If you missed our webinar, “What is Data-Driven Professional Development and Why Does It Work”, you can watch the full recording here. Rebecca Berlin, Scott Siegfried, and Padma Rajan covered how they use data to improve child outcomes.
It’s (relatively) easy to collect observation and assessment data. But data isn’t enough. You have to learn what data is fundamental for improvement, and how to create meaningful reports around that data.
Take the work Scott Siegfried is doing with Miami Valley Child Development Centers (MVCDC), for example. He's collected data on child assessment, mentoring programs, and even an end-of-the-year opportunity for staff to reflect on the PD process. By knowing what data is most important for reaching their goals, MVCDC has kept an eye on trends and targets, as well as created new outlets for professional development.
We all know that when coaches can leverage data, professional development works better.
In Duval County, Florida, Padma Rajan knows that what gets measured gets improved. CLASS-reliable coaches used observation data as a part of their mentoring process, and in turn, Instructional Support scores went from an average of 2.00 to 2.38.
With data in hand, coaches can create individualized PD plans; teachers can more easily reflect on their strengths and weaknesses to make informed changes; and administrators can have visibility across what is taking place in their organizations and lead more effectively.
It’s been a great year. You have just conducted some professional development trainings for the group of teachers you are coaching. You got the opportunity to visit their classrooms and see them in action, do formal and informal CLASS observations, and had countless coaching conversations. You see that it’s all beginning to click. You have the teachers’ buy-in, and the motivation is high.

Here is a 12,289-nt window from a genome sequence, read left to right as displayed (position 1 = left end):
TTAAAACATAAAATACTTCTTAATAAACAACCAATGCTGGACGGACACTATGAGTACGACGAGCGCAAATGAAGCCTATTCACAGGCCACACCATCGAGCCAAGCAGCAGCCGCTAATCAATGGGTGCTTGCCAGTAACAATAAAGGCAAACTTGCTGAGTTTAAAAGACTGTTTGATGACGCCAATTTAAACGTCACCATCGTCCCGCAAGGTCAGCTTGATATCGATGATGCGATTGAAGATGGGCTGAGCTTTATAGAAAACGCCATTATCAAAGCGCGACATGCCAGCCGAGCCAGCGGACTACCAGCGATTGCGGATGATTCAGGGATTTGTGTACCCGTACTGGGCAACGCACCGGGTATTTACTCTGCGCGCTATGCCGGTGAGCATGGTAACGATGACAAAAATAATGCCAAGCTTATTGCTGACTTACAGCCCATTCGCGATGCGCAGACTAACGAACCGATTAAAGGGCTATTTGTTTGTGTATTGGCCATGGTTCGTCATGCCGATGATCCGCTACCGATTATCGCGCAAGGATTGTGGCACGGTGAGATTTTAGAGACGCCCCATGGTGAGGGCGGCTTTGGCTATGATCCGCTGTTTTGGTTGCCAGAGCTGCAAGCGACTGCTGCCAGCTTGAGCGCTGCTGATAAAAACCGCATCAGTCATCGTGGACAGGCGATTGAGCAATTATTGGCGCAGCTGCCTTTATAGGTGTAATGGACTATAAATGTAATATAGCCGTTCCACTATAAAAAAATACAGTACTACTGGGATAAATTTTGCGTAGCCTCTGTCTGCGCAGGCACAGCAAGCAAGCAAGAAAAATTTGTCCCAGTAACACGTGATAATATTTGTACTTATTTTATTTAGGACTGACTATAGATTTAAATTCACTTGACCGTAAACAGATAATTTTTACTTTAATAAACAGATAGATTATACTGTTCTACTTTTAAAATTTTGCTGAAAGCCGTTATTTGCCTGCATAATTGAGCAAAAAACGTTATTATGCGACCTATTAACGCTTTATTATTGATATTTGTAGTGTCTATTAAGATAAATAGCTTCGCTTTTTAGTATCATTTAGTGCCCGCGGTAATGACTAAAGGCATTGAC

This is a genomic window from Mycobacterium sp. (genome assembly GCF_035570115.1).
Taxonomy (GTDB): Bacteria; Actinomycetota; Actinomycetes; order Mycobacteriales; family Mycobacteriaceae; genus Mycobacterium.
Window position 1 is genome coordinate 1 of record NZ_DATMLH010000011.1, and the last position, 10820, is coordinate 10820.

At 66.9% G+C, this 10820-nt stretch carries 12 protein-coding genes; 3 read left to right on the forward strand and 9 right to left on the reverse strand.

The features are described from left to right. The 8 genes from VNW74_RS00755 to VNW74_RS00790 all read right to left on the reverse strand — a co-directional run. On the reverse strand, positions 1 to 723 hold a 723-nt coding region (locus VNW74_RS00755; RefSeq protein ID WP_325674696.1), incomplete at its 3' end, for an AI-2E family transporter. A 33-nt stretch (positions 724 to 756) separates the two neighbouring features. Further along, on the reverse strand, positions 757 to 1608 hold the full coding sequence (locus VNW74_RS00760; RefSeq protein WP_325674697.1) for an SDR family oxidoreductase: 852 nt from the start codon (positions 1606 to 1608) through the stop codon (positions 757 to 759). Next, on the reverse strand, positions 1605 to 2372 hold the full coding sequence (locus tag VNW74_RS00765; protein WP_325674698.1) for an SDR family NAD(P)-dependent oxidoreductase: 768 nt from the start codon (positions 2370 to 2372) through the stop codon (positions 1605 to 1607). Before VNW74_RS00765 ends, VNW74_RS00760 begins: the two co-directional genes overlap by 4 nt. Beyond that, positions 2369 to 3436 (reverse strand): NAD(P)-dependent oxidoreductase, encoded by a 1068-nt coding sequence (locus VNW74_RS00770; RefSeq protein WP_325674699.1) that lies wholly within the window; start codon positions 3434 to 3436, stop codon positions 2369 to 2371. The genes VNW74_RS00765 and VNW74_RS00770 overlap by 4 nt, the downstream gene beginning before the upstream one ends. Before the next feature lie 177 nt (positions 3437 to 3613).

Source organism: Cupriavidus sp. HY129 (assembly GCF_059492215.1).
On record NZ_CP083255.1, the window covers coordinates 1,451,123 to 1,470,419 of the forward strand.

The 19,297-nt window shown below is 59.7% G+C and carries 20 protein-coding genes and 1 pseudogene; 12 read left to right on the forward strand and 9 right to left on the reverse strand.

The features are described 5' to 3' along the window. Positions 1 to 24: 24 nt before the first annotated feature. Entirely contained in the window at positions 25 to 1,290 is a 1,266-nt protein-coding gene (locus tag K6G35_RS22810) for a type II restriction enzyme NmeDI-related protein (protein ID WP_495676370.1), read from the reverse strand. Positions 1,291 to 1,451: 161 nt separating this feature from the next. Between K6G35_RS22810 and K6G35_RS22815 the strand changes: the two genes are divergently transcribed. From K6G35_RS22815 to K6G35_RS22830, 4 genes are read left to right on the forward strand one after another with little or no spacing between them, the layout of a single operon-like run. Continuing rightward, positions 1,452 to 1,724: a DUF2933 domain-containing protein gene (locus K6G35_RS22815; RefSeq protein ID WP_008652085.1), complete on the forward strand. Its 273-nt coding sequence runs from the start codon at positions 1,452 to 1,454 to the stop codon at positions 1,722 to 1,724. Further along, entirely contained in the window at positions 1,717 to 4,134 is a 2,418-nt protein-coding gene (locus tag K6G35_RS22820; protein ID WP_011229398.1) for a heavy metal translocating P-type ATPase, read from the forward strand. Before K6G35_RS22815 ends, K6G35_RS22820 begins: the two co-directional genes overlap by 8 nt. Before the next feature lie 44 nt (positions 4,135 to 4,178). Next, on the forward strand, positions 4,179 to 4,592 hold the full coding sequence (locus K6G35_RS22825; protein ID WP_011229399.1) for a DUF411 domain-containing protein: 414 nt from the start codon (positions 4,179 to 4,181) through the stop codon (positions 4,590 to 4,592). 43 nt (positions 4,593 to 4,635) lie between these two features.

I recently heard a great analogy about the CLASS tool and I had to share it. I can’t take credit for the idea. Affiliate Trainer, Teresa Bockes, originated the concept, and I loved it the minute I heard it: CLASS is like a house. Let’s build a house step-by-step to learn more about this metaphor.
Empowering and equipping coaches with the information and resources they need to mentor also empowers the teachers they're coaching. Check out these coaching resources that discuss how to provide feedback based on CLASS data, how to prepare teachers for a CLASS observation, and much more.
All across the world, researchers and educators are working on ways to help students learn. Some are small tweaks or classroom “lifehacks.” Some are big, expensive programs with huge ambitions. Some (like CLASS!) are paradigms about learning. When something works, you want it to be accessible to other practitioners. The problem is, many of the programs that are most effective also take a lot of time, money, or resources.